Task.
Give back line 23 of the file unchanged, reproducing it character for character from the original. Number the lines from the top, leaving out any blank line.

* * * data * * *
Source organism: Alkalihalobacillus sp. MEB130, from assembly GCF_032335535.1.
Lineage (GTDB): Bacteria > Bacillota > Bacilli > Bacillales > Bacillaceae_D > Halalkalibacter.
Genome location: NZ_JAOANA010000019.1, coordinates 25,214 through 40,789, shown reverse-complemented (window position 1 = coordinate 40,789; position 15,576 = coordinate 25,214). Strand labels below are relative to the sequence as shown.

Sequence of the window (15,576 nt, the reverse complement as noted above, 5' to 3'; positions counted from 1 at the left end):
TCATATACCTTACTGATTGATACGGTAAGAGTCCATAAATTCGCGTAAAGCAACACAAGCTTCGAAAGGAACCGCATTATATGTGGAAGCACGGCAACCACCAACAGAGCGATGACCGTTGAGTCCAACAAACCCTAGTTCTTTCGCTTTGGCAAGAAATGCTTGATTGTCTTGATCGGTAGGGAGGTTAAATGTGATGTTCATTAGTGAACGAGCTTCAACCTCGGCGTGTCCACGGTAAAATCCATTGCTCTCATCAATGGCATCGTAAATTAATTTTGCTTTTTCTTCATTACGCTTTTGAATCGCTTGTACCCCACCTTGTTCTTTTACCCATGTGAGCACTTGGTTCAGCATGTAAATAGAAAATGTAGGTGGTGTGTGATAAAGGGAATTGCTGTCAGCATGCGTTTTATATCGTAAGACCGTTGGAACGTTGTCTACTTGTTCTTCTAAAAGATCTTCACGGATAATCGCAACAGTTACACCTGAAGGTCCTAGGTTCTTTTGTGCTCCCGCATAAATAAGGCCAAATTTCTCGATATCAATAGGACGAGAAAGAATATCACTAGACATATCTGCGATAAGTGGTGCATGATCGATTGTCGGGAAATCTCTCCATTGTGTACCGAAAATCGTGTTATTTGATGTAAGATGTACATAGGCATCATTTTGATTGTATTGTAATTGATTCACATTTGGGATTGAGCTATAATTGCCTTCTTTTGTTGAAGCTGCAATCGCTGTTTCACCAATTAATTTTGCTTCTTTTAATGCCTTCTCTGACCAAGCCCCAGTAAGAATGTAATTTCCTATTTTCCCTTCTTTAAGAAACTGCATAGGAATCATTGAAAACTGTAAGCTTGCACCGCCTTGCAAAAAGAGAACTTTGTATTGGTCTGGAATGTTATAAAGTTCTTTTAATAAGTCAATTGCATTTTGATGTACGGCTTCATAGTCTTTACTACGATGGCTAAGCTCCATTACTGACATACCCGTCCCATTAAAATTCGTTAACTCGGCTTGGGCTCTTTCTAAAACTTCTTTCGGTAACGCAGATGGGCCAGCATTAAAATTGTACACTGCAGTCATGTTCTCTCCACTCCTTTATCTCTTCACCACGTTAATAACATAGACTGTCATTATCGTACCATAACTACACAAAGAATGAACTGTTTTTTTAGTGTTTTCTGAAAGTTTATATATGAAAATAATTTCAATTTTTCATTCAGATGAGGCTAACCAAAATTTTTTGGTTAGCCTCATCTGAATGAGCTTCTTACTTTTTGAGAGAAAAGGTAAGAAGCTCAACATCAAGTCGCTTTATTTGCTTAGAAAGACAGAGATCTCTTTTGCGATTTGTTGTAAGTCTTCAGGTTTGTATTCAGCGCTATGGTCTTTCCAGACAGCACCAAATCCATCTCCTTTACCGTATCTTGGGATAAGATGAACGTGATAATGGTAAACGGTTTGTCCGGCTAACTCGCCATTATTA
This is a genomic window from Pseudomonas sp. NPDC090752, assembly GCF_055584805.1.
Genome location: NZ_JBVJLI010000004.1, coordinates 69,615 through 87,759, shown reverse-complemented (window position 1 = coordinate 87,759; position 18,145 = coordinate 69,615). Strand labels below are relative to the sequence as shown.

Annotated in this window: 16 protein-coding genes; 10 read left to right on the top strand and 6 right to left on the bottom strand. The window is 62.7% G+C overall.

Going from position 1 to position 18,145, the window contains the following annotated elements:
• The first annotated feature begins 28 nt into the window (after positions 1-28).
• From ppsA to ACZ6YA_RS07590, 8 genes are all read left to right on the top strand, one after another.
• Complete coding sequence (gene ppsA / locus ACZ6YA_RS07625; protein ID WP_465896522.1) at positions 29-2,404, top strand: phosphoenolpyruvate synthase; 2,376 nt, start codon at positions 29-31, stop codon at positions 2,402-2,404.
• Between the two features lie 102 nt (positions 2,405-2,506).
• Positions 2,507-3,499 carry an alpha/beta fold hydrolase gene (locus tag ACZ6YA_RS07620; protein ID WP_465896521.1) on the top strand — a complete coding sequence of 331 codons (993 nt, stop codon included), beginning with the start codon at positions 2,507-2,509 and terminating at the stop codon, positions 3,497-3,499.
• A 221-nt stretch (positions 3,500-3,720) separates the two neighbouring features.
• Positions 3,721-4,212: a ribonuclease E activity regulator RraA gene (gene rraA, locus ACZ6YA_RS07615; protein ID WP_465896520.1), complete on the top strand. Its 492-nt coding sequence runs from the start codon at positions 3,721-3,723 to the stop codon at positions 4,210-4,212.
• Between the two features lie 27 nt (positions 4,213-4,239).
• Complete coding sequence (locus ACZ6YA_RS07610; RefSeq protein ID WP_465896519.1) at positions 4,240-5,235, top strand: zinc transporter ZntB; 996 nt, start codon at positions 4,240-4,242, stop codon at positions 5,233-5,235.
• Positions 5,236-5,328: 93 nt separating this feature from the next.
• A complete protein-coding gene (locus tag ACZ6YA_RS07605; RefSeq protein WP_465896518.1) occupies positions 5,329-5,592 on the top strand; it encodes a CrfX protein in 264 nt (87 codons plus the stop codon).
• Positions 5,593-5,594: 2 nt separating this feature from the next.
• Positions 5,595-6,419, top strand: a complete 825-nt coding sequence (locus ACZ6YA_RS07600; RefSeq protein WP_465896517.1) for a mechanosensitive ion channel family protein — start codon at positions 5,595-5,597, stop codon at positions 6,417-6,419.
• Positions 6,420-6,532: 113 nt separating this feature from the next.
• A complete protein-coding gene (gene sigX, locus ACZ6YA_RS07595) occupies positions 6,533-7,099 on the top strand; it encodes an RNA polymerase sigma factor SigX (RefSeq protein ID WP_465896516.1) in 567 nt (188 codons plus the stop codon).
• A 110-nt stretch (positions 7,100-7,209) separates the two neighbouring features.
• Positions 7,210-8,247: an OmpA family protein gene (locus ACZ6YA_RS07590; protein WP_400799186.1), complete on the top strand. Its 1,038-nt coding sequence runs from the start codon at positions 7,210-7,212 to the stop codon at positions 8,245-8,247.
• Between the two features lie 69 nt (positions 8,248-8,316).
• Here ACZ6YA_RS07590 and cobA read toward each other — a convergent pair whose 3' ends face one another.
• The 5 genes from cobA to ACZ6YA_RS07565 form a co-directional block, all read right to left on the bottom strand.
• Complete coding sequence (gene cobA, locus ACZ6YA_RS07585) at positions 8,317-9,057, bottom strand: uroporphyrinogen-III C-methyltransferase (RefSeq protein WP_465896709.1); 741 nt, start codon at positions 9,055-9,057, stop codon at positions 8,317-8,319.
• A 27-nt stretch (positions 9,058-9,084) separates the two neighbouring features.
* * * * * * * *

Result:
• Positions 6,420-6,532: 113 nt separating this feature from the next.